A Mayo Clinic Division of Breast and Melanoma Surgical Oncology team performs a procedure.

The Division of Breast and Melanoma Surgical Oncology (BMSO) at Mayo Clinic's campus in Rochester, Minnesota, centers around an experienced group of fellowship-trained surgeons who perform more than 1,200 operations annually. The BMSO team includes surgeons, nurse practitioners, nurses and support staff exclusively dedicated to the management of patients with breast and skin cancer, benign breast disease, and elevated risk of developing cancer. The team is internationally recognized for its performance of complex procedures with safe and excellent outcomes.

Mayo Clinic breast and melanoma surgeons practice in an atmosphere of inquiry and innovation, continually evolving and improving their high-volume surgical practice. The surgeons are involved in research from basic science to clinical trials to develop and evaluate novel approaches for patients with breast and skin cancer.

Integrated, multidisciplinary clinical and research practice

Breast and Melanoma Surgical Oncology team member collaborate verbally on a care question.

Care at Mayo Clinic is based on a patient-centered, collaborative approach to ensure accurate diagnosis, timely management and surgical intervention. Breast and melanoma surgeons at the Minnesota campus communicate closely with other specialists providing care to those diagnosed with cancer. Each person receiving care benefits from an individual patient-centered treatment plan that involves a multidisciplinary team of experts.

Research translates into practice innovation

A Mayo Clinic breast surgeon and immunologist discuss their research.

In addition, surgeons within the division are also career researchers. They conduct research in basic and translational science, clinical trials for novel therapies and surgical techniques, and quality improvement to continually advance patient care.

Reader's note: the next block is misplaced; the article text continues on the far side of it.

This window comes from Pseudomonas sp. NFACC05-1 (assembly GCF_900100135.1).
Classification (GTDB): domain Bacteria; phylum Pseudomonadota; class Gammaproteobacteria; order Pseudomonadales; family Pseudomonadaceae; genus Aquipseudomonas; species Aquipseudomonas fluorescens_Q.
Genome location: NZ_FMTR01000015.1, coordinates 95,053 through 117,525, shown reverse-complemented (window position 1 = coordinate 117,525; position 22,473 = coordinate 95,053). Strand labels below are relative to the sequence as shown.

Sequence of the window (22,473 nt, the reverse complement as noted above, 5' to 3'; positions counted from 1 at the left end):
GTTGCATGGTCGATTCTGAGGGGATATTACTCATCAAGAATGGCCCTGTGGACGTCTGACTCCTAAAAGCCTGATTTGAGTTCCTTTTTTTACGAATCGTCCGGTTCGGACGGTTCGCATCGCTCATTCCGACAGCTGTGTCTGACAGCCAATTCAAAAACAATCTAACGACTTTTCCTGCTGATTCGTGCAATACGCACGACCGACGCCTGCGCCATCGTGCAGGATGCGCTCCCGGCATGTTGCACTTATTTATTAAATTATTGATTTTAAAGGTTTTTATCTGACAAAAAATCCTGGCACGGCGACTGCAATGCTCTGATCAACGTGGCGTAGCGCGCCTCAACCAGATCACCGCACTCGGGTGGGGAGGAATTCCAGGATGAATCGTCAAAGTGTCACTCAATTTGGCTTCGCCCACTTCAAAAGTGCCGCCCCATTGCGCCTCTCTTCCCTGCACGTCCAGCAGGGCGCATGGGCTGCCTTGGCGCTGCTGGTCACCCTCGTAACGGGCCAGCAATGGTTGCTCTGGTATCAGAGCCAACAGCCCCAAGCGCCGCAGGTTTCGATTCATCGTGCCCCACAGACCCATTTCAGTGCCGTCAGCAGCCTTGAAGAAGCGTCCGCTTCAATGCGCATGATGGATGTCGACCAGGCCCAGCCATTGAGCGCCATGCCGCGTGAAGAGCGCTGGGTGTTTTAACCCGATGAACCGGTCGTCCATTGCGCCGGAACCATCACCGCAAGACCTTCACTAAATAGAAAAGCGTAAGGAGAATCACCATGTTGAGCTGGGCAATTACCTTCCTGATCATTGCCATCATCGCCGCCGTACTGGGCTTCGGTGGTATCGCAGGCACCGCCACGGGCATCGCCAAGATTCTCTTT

The melanoma program shows the benefits of this approach. It leverages the latest science and care practices, relying on precise diagnosis, skilled surgical excision and the latest immunotherapies. Physician-scientists collaborate on patient care, innovative research and diagnostic excellence to provide highly individualized melanoma care, and our teams share this expertise with other medical professionals regularly.

Innovative techniques

Two Mayo Clinic breast and Melanoma surgeons review patient imagery.

Early and recognized experience in nipple-sparing mastectomy

Mayo Clinic surgeons were one of the earliest groups performing nipple-sparing mastectomy, and they have been doing so for more than 15 years. Combined with immediate reconstruction, it offers a woman a more natural appearance following mastectomy without diminishing cancer treatment outcomes.

Nipple-sparing mastectomy, pre-pectoral reconstruction

Amy Degnim, M.D., General Surgery, Mayo Clinic: We are able to achieve really wonderful cosmetic results with this procedure.

Jeff Olson: Breast cancer surgeon, Dr. Amy Degnim says the first phase of this team procedure is nipple-sparing mastectomy, to remove cancerous breast tissue but if possible save all the skin including the nipple and areola.

Dr. Degnim: So that after a reconstruction the result looks as natural as possible.

Jeff Olson: The natural look is furthered during the second phase of the surgery: Pre-pectoral reconstruction.